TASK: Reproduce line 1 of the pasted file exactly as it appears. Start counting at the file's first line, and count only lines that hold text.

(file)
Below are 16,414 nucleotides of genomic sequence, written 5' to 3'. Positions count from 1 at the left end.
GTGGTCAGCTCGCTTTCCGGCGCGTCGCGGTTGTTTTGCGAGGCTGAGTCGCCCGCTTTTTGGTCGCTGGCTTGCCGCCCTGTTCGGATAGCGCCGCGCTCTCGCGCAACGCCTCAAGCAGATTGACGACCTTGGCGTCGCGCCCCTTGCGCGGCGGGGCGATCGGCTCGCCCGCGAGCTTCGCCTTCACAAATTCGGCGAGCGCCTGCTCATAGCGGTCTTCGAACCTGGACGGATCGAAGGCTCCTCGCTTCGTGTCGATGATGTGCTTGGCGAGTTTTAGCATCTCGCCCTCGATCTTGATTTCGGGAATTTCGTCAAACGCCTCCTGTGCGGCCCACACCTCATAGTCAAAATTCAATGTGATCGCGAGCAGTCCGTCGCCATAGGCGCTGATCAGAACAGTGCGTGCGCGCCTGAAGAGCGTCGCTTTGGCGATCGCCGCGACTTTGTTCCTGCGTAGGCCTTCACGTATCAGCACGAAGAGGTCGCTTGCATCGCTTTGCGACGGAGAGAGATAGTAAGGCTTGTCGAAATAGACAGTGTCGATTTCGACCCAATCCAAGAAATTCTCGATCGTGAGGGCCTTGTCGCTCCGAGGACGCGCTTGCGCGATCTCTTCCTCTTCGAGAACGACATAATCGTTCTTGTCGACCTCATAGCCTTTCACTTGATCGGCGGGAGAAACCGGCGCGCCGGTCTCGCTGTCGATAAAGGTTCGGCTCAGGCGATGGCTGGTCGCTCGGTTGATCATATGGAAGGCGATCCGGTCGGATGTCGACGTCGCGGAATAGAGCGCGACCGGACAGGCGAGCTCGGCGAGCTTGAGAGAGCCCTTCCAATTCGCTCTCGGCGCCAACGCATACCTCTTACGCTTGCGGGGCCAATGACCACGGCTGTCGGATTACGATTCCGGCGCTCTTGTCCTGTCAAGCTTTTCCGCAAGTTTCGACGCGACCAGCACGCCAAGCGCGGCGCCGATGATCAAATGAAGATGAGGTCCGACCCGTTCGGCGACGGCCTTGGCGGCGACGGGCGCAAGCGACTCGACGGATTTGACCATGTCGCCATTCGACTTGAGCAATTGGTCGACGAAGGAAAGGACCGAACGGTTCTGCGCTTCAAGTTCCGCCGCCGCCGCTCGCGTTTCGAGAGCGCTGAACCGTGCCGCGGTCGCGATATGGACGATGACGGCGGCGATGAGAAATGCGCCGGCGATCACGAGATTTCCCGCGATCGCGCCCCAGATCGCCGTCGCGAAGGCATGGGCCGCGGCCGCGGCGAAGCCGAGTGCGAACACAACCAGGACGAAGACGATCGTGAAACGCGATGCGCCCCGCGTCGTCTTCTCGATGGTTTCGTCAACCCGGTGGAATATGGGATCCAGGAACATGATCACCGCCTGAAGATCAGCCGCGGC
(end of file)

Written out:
Below are 16,414 nucleotides of genomic sequence, written 5' to 3'. Positions count from 1 at the left end.